Reclaim Your Identity, Peace, and Purpose
Selfies. You either love them or you hate them, there really hasn’t been a great in-between space. In a world where our reflection matters, what young women want most is to feel comfortable in their own skin. Everyone wants self-acceptance, belonging, and a deep understanding that we are loved. We want to feel beautiful or handsome and to exude the courage to show up for our very own God-created destiny, and society gives us many ways to express that. We want to be recognized for who we are, what we love, and what we accomplish. We want our friends to see us, and we want to be celebrated.
Yet peeling back the mask of shame, we often have a hard time fully connecting to our identity. There’s a muddy space in the middle of where we want to be and where we are. We may get sidetracked by what we see of others, of what they are doing and experiencing and sharing with their world. We start to compare and contrast, get jealous or get even, we sometimes even forget what we really look like. Before we know it, an hour has passed.
And in the midst of this mind-game jungle, we hold a phone up to our face and we “click”. Then we look deeper. Here is where we may start to sigh or invite self-hatred, ask for a do-over, or look away in disgust. Here we also might surprise ourselves and light up a bit, encouraged by what “faults” might not have been caught by the camera or what hue our eye color gleams that we never saw before.
It’s the journey into the selfie. Who am I? What is my identity, where do I belong, and what do I do with my life? In a society where we are all trying so desperately to connect, we take a snapshot, share it, and wait for others to react. We also react to others and take inventory of what we like and don’t like.
Social media has quickly moved to the forefront of many of our daily interactions. It is used instead of coffee dates or real dates, always in the back of our mind for sharing our current experience with the world. As a culture, we want to feel known and loved. We want to share, be heard, and contribute, yet how we do that can either make us or break us.
Social connection in this type of form is probably not disappearing any time soon. Technology is here and here to stay. There are, though, a few helpful tips that can aid in bringing balance to a culture that can sometimes be difficult to navigate.
If you find yourself falling into a trap of social media “medication”, ask yourself these 10 questions to reclaim your identity:
- What is it I’m really looking for when I’m drawn to the screen? Friendship, a creative outlet, connection, validation of my worth, something to dull my pain?
- What is the primary feeling that moves me toward social media? Sadness, loneliness, boredom, acceptance, joy?
- Am I going to social media to receive something or to share something? If I’m looking to receive something, what is it? If you’re going to share something, is it helpful and positive or venting and negative? For example: Is this your new favorite recipe? Or are you sharing how upset you are about something?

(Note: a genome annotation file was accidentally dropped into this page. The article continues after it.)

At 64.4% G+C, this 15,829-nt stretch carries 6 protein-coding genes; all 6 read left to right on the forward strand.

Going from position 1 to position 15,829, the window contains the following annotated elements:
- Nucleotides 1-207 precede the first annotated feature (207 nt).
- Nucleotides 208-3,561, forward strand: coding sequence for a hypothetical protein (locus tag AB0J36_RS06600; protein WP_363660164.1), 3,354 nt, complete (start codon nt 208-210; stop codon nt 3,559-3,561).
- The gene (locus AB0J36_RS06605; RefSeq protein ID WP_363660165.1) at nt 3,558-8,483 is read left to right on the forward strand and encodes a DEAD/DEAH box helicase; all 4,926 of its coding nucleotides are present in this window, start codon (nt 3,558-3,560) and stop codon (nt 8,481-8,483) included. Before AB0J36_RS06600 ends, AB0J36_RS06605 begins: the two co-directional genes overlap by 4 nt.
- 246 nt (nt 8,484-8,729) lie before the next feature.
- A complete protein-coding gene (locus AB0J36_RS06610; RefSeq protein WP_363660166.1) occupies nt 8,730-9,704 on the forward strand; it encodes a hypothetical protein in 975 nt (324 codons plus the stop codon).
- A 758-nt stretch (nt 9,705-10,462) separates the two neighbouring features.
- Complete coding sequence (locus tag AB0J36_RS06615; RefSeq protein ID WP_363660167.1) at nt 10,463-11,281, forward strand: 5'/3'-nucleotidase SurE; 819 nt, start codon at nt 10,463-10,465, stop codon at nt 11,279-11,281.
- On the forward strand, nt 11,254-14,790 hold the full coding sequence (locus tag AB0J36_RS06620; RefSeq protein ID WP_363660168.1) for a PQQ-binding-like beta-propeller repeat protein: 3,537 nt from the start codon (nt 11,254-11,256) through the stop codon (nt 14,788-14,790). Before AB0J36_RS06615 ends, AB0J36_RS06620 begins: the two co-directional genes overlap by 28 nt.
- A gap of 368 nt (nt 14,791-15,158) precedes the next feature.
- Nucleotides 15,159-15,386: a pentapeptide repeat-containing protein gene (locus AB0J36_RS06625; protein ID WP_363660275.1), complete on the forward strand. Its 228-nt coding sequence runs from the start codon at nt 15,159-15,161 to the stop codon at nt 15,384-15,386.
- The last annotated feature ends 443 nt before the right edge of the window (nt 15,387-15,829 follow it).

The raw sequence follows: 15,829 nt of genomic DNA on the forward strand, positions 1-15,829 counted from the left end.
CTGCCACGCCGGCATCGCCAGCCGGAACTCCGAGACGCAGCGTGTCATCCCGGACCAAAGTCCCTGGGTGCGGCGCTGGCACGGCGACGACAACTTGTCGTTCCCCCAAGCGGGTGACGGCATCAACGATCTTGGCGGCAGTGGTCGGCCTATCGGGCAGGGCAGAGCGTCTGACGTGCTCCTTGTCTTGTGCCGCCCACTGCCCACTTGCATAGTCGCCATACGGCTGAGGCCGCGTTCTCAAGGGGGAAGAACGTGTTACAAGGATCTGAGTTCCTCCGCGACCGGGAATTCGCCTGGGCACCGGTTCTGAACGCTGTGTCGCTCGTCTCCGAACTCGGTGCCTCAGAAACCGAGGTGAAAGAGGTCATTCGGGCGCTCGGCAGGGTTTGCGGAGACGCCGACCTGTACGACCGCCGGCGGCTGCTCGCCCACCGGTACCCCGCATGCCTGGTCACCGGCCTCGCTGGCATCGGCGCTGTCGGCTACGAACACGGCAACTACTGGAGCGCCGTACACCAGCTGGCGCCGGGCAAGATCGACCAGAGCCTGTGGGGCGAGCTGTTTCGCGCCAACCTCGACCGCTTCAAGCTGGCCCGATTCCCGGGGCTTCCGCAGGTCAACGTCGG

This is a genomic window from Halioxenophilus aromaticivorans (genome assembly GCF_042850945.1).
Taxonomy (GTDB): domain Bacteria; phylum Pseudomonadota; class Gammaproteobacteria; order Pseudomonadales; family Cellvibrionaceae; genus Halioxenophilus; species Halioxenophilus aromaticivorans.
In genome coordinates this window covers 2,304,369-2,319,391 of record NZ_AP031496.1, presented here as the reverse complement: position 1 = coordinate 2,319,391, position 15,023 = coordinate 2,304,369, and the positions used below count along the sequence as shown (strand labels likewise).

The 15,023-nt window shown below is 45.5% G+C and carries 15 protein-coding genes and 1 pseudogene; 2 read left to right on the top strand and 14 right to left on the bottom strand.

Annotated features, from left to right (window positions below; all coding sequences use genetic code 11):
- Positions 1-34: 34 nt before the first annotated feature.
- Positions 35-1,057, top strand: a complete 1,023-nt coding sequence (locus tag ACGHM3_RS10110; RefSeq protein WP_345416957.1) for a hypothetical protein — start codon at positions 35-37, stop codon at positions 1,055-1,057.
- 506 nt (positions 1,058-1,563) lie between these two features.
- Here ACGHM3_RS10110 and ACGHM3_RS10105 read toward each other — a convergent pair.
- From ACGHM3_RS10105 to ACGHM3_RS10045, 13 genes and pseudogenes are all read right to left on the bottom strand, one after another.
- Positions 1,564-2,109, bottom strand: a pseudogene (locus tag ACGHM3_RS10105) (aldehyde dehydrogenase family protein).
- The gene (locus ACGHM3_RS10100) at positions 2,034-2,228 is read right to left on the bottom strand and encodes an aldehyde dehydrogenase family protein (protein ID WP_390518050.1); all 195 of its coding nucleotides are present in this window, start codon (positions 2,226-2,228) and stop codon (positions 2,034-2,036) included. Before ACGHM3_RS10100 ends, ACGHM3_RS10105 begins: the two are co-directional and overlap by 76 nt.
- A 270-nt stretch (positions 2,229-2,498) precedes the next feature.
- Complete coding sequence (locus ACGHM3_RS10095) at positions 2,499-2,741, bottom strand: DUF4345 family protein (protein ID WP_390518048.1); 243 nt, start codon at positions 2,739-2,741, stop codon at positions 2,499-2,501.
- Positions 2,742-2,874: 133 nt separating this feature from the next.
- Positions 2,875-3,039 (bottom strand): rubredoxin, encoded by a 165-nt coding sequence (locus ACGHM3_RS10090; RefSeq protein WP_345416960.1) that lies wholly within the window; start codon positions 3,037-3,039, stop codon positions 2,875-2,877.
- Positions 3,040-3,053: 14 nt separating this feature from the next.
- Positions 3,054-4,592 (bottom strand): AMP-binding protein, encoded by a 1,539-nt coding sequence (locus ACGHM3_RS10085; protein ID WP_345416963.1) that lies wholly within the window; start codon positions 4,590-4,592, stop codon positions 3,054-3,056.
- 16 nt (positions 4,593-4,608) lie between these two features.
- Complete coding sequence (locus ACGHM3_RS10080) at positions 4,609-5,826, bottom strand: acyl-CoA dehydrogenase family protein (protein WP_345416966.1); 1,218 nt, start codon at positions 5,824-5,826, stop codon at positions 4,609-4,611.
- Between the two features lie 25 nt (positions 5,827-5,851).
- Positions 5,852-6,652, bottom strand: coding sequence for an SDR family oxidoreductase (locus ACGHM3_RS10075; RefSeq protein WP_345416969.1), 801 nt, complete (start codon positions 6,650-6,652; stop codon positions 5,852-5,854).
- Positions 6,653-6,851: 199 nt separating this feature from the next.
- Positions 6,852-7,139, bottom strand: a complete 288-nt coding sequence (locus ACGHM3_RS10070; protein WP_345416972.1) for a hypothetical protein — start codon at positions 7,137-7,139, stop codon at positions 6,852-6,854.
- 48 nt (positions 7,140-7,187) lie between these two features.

- Is social media your primary form of connecting with people? If you are feeling lonely, can you call a friend to meet up instead?
- Do you find yourself on the phone too much? Would it be helpful to limit your time on the internet to certain times of day? What can you replace your time with that brings you more joy?
- What are your favorite activities for exercise? You might want to join an exercise class to connect with people in person.
- What are some of your goals and dreams? Put the technology aside and journal about your future.
- Are there a few small, practical steps you can take toward moving your body and also moving toward your goals? How does that make you feel?
- How can you set aside 20 minutes daily for quiet, solitude, and prayer?
- Who can you ask for support in building your identity, confidence, and growth?
Though these questions don’t cover all the bases, they can give you a great start to reclaim your identity, your peace, and your purpose! Sometimes it can be difficult to not feel “connected” to an online world; however, it can be even more devastating not to be connected to your own peace and purpose. Start with these few introductory questions and ask God to be part of your journey into identity. When He is the driving force to what you see in yourself, you are always sure to win. His best intentions at heart, you’ll never feel left out, lonely, or depressed. You’ll be sure to love yourself well when you can love yourself from the inside-out!
To hear more about a teenager’s journey into self-confidence, connection, and acceptance, check out Sarah’s book “How to take a Selfie: A Social Media Detox to Regain Confidence and Connection” on Amazon. Sarah is a wife, mother, author, and artist. She loves to write and create and spread that joy on social media. Through a painful past and a reclaimed future, she’s learned that true identity can be found best from the inside-out. She loves to share how God has healed her soul and turned her messy, yet divine process into something beautiful.